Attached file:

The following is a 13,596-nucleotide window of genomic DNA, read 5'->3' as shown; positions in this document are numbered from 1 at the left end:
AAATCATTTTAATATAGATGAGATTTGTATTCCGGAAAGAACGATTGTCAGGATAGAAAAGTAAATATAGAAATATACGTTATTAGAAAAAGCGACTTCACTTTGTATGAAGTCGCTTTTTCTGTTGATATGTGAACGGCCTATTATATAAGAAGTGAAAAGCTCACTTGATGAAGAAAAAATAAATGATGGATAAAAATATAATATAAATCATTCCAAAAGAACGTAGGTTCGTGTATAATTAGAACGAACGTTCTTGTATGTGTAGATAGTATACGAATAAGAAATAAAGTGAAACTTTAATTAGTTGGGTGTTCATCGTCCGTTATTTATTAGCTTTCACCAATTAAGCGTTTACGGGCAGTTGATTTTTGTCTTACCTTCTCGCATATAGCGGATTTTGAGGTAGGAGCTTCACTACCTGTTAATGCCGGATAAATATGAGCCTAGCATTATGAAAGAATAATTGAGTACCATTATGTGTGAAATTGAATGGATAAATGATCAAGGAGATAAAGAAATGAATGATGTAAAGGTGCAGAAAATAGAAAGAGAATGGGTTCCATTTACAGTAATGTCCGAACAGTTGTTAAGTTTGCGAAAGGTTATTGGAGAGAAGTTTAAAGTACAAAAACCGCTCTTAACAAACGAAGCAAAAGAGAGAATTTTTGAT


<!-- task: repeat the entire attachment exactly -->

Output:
The following is a 13,596-nucleotide window of genomic DNA, read 5'->3' as shown; positions in this document are numbered from 1 at the left end:
AAATCATTTTAATATAGATGAGATTTGTATTCCGGAAAGAACGATTGTCAGGATAGAAAAGTAAATATAGAAATATACGTTATTAGAAAAAGCGACTTCACTTTGTATGAAGTCGCTTTTTCTGTTGATATGTGAACGGCCTATTATATAAGAAGTGAAAAGCTCACTTGATGAAGAAAAAATAAATGATGGATAAAAATATAATATAAATCATTCCAAAAGAACGTAGGTTCGTGTATAATTAGAACGAACGTTCTTGTATGTGTAGATAGTATACGAATAAGAAATAAAGTGAAACTTTAATTAGTTGGGTGTTCATCGTCCGTTATTTATTAGCTTTCACCAATTAAGCGTTTACGGGCAGTTGATTTTTGTCTTACCTTCTCGCATATAGCGGATTTTGAGGTAGGAGCTTCACTACCTGTTAATGCCGGATAAATATGAGCCTAGCATTATGAAAGAATAATTGAGTACCATTATGTGTGAAATTGAATGGATAAATGATCAAGGAGATAAAGAAATGAATGATGTAAAGGTGCAGAAAATAGAAAGAGAATGGGTTCCATTTACAGTAATGTCCGAACAGTTGTTAAGTTTGCGAAAGGTTATTGGAGAGAAGTTTAAAGTACAAAAACCGCTCTTAACAAACGAAGCAAAAGAGAGAATTTTTGAT